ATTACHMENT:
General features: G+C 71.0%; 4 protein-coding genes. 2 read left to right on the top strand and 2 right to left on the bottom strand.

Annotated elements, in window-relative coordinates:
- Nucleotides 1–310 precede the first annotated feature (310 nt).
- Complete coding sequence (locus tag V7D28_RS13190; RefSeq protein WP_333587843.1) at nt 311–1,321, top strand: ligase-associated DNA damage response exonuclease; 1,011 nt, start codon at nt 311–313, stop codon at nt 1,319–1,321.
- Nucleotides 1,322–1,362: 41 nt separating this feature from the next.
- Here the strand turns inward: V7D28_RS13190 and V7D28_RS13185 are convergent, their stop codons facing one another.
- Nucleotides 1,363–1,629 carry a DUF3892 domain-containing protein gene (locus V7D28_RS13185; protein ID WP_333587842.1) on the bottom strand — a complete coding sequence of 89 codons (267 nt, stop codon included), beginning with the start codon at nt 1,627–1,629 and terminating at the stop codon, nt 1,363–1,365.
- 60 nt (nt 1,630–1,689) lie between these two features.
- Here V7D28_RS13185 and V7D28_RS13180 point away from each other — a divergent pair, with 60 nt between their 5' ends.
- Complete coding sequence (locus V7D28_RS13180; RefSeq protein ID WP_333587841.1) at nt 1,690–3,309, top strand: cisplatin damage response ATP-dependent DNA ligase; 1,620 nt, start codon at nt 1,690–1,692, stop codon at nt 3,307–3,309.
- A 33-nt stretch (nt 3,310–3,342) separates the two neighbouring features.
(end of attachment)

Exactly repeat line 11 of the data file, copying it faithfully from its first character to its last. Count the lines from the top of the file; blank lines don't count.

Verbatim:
- A 33-nt stretch (nt 3,310–3,342) separates the two neighbouring features.